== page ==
Baggage Claim appears in an aspect ratio of approximately 1.85:1 on this Blu-ray Disc. The image looked pretty solid.
Sharpness mostly looked positive. A little softness occasionally affected wide shots, but those instances occurred infrequently. Instead, the movie usually seemed accurate and well-defined. I noticed no issues with shimmering or jaggies, and edge haloes failed to appear. Print flaws also failed to mar the presentation.
Claim went with an amber-influenced palette typical of the romantic comedy genre. This wasn’t an overwhelming tint, though, and the image showed a good array of hues that seemed warm and full. Blacks were dark and deep, while shadows demonstrated nice smoothness. This was a satisfying image.
As for the DTS-HD MA 5.1 soundtrack of Claim, it showed scope typical of the rom-com field. This meant a limited soundscape without much to make it stand out from the crowd. The airplane/airport shots added a bit of immersiveness, as did a few other exteriors, but those instances remained fairly infrequent. Most of the flick came with a lot of ambience and not much else.
Audio quality seemed good. Speech was distinctive and natural, without edginess or other issues. Music seemed warm and lush, while effects showed nice clarity and accuracy. Again, nothing about the mix impressed, but it suited the story.
When we move to extras, we launch with an audio commentary from writer/director David E. Talbert. He provides a running, screen-specific look at adapting his own novel and story/character areas, cast and performances, sets and locations, music, costumes, cinematography and production design, editing, influences, and some other issues.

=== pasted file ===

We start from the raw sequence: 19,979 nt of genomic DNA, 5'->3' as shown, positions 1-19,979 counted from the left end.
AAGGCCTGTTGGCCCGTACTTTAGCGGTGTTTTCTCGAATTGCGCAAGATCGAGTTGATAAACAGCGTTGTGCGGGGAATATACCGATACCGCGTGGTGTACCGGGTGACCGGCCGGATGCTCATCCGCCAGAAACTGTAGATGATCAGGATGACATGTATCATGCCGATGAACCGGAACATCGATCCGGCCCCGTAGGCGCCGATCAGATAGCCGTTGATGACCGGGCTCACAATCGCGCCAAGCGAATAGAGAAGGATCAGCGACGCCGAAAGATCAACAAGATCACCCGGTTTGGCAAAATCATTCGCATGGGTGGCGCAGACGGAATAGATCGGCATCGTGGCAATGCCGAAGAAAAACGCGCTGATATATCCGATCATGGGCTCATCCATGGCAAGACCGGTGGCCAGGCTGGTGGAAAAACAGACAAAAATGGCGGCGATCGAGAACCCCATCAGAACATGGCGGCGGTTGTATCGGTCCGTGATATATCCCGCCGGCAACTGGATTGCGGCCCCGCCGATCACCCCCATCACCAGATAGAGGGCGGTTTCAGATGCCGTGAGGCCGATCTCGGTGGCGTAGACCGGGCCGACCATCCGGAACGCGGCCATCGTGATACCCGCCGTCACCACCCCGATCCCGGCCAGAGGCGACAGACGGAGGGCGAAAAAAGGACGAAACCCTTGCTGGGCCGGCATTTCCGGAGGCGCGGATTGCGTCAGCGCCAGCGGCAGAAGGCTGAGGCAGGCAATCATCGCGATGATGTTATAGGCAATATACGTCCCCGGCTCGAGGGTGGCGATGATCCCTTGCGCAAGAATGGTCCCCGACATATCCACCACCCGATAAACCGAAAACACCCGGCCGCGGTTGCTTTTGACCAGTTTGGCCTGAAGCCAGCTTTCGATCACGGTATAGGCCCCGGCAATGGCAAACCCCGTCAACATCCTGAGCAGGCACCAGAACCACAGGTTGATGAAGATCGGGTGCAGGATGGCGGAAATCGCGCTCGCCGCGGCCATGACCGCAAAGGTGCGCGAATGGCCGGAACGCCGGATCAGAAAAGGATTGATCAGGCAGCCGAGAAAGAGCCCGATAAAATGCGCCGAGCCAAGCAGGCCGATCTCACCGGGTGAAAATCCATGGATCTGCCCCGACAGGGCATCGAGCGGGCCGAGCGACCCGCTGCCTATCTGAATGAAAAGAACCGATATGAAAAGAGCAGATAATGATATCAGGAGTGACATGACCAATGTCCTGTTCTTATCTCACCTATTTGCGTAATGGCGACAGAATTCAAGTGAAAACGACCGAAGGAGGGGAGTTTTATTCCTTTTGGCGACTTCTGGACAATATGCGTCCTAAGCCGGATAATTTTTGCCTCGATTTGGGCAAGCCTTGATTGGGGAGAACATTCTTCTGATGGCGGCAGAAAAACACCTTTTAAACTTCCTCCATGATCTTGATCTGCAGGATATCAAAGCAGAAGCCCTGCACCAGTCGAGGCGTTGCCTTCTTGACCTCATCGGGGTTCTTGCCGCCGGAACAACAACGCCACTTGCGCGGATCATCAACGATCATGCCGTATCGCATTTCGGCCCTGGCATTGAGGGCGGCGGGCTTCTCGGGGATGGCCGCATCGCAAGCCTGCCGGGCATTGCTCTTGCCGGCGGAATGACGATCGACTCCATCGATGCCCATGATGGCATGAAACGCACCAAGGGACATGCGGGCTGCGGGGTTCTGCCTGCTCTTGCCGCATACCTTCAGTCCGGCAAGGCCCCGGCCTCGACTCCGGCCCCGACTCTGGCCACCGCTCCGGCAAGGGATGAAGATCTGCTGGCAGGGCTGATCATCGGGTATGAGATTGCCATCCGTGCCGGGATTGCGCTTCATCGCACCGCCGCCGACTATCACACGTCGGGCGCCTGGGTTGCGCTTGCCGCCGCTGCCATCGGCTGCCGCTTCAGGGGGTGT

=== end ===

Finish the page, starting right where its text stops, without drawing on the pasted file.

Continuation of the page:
From start to finish, Talbert presents a likeable, engaging personality. He covers a solid array of topics and does so in a winning manner. Those factors allow the commentary to move briskly and deliver an enjoyable look at the film.
Three Deleted Scenes fill a total of nine minutes, five seconds. We find “Five Kinds of Men”, “Longer Cooking Scene” and “Race to the Airport”. “Men” offers the same footage found in the final flick but with alternate narration, while “Cooking” offers a minor extension to a sequence between Montana and William; it also places the segment in a different part of the movie. Finally, “Race” simply uses score instead of a Jackson Five song; otherwise it remains the same. None of them seem particularly interesting.
We can view these scenes with or without commentary from Talbert. He tells us a little about the segments and why they were changed. He doesn’t say much for “Men” and “Race” but offers somewhat stronger notes for “Cooking”.
Behind the Scenes with the Director goes for two minutes, 35 seconds. It offers a quick “fly on the wall” look at the production, as we see Talbert give direction to the actors. Despite its brevity, it gives us a fun glimpse of the shoot. Optional commentary from Talbert helps spell out what we see.
Four Promotional Featurettes come next. We see “Fly Girls” (4:37), “Wing Men” (4:30), “The Story” (4:21) and “Interview with the Cast” (4:37). Across these, we hear from Talbert, executive producer Lynn Sisson-Talbert, and actors Paula Patton, Jill Scott, Lauren London, Jenifer Lewis, Tia Mowry, Christina Milian, Boris Kodjoe, Trey Songz, Djimon Hounsou, Adam Brody, Derek Luke, Terrence J, Lala Anthony, Affion Crockett, Terrence Jenkins and Taye Diggs.
The pieces cover story and characters as well as cast and performances. Very little movie-making info appears in any of these, so expect a lot of fluff and happy talk.
The disc opens with ads for The Secret Life of Walter Mitty, Enough Said, 12 Years a Slave and Romeo and Juliet. We also get the movie’s trailer.
A second disc delivers a DVD copy of Baggage Claim. It includes the commentary, three of the promotional featurettes, the trailer and the “Sneak Peeks”.
While not totally without charm, Baggage Claim flops much more than it succeeds. It moves slowly and lacks real entertainment value. The Blu-ray delivers very good picture as well as generally positive audio and decent bonus features highlighted by an enjoyable commentary. Claim winds up as a forgettable romantic comedy.